Boy do I have a lot of catch up posts to do, and this is one of them. When I was off on medical leave, I was feeling very pitiful and sorry for myself. And there's only one cure for my self-pity:
Not ice cream or cake or a bottle of wine. (Okay, maybe a bottle of wine.)
Yes, bread: soft and hot right from the oven. And since I don't have any bakeries within walking distance, that meant I did a lot of baking when I was on medical leave. And for the first time, I baked focaccia. Specifically, Rosemary Focaccia, with fresh rosemary straight from my garden.
Now, focaccia has always been one of those things that scared me to death. Why? I'm not sure. It just seemed like it had to be very complicated and tricky.
Well, of course, it's not that complicated and tricky at all. It's pretty easy, in fact, particularly since you bake it on a baking sheet. But I'm still scared of it. Know why?
Holy cow. I'm going to be totally honest with you guys, 'cause we're all friends here, right?
I ate the whole thing.
YES. The WHOLE PAN. Okay, it took me a couple of days, but oh, my. Not a good thing. I actually haven't made it since; not because it's too hard or anything, but because I'm afraid I'll eat it all again.
But I think of it. A lot.
Just a note: This is best the day you bake it, but it will work the next day if you toast the pieces. (Which is delicious, especially with a little butter and a pot of tea.)
(adapted from America's Test Kitchen Family Baking Book, which I cannot recommend highly enough)
1 medium russet potato, peeled and sliced into large chunks
3 1/2 to 3 3/4 cups (17 1/2 to 18 3/4 ounce) all purpose flour
1/2 cup extra virgin olive oil
1 envelope instant or rapid-rise yeast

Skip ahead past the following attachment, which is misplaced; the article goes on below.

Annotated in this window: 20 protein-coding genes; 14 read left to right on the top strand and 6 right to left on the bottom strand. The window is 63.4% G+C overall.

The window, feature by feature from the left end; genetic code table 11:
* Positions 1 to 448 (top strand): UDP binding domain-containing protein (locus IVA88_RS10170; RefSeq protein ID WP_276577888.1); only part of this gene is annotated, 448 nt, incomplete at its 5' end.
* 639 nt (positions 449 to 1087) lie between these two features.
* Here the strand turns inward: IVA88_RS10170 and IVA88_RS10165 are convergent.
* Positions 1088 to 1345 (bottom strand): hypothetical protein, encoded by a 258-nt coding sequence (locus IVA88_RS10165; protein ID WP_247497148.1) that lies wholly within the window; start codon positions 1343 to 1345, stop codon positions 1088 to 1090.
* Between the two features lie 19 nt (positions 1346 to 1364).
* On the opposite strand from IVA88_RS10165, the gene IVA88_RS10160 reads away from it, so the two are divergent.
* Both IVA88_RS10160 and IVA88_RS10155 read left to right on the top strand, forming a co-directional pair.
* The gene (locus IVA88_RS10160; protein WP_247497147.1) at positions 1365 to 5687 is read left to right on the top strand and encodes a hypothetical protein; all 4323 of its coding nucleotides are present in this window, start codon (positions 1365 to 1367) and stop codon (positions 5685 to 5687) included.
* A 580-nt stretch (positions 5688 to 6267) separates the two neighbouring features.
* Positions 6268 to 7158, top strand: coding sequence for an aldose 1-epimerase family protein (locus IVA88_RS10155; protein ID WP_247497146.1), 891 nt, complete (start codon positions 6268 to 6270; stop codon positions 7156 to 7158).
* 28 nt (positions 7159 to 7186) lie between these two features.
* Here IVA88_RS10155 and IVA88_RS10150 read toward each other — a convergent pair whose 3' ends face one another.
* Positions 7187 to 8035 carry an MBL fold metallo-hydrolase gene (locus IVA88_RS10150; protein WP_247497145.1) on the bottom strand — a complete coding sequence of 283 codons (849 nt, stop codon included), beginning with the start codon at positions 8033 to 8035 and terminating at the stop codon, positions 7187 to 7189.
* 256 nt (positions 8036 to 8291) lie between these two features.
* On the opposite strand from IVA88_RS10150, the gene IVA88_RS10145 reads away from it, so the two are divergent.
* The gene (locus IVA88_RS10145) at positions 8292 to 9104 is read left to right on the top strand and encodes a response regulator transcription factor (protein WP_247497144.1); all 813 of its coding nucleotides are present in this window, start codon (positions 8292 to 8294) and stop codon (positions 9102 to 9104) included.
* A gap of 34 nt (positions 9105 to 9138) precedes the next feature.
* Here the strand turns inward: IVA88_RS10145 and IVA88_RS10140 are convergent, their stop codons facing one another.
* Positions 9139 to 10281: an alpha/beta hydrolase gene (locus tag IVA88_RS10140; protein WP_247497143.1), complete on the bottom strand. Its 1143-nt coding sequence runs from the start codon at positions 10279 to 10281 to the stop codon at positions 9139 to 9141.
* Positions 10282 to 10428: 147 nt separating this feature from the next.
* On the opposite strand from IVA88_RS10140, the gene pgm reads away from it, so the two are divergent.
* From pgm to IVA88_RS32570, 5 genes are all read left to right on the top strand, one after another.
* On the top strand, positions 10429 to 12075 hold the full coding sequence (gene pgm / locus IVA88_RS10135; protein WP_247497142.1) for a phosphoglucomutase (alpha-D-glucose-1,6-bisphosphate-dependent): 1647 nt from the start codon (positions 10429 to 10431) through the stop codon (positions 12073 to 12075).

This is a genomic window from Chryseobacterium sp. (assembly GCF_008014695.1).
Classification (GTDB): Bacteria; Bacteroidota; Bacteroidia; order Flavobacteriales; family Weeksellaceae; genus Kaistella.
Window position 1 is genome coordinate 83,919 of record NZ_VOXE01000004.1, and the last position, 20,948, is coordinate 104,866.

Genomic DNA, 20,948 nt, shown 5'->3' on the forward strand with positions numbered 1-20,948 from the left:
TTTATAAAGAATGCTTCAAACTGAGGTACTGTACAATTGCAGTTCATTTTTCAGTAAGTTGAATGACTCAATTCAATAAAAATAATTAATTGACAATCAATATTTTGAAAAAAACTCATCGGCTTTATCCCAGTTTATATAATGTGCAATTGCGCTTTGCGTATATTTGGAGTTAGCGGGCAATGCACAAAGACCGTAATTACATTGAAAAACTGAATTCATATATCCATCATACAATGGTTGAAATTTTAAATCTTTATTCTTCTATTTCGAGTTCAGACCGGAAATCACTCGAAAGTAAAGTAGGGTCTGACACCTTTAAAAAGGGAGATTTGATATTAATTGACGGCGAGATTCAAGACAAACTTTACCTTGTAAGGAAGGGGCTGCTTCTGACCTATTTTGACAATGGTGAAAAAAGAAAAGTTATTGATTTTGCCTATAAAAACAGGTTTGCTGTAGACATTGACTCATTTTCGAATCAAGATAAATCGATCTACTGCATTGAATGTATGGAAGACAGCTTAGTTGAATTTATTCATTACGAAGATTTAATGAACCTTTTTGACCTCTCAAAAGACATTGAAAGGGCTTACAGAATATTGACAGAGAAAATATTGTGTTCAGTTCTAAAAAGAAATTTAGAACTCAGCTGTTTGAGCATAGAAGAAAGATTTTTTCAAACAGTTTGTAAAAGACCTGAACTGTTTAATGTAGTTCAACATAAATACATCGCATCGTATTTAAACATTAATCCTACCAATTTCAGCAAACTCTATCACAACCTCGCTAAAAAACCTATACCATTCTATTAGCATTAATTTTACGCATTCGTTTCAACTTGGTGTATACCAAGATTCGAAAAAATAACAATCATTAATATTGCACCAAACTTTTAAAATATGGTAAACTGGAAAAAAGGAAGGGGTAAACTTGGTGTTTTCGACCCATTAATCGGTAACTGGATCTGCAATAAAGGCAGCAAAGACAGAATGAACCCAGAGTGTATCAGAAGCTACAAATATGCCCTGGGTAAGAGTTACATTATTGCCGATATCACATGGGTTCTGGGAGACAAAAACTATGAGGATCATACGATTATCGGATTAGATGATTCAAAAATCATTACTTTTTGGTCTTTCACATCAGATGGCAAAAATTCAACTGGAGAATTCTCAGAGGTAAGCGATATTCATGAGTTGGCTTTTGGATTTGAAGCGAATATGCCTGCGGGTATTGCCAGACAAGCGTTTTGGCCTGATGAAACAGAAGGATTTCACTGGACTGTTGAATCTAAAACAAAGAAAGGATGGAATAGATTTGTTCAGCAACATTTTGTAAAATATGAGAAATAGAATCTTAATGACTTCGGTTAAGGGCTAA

1 1/4 teaspoons table salt
2 tablespoons fresh rosemary (not dried)
Coarse sea salt or kosher salt for sprinkling
Boil the potato in water until easily pierced by a fork, about 10 minutes, then remove potato with a slotted spoon. Reserve one cup of the water; set aside to cool until just warm (110 degrees). When the potato is cool enough to handle, grate it on the large holes of a box grater. (You should have about 1 cup of lightly packed potato.)
Mix the cooked potato, 3 1/2 cups of the flour, 2 tablespoons of the oil, yeast, and table salt in a standing mixer fitted with the dough hook. With the mixer on low speed, add the reserved potato cooking water and mix until the dough comes together, about 2 minutes.
Increase the mixer speed to medium-low and knead until the dough is smooth and elastic, about 8 minutes. If after four minutes more flour is needed, adding the remaining flour, 1 tablespoon at a time, until the dough clears the sides of the bowl but sticks to the bottom.
Turn the dough out onto a lightly floured counter and knead by hand to form a smooth, round ball. Place the dough in a large, lightly oiled bowl and cover tightly with greased plastic wrap. Let rise in a warm place until doubled in size, 1 to 1 1/2 hours.
Coat an 18 by 13-inch rimmed baking sheet with 1/4 cup more oil. Press the dough into the prepared baking sheet with wet hands. Brush the dough with 1 tablespoon more oil, cover loosely with plastic wrap, and let rise in a warm place until doubled in size, 45 to 75 minutes.
Adjust an oven rack to the lower-middle position and heat the oven to 425 degrees. Dimple the dough with wet fingertips, then drizzle with the remaining 1 tablespoon of oil. Sprinkle with the rosemary and coarse salt.
Bake until the focaccia bottom is golden and crisp, 20 to 25 minutes, rotating the baking sheet halfway through baking. Transfer the focaccia to a wire rack and let cool for 10 minutes. Serve warm or at room temperature.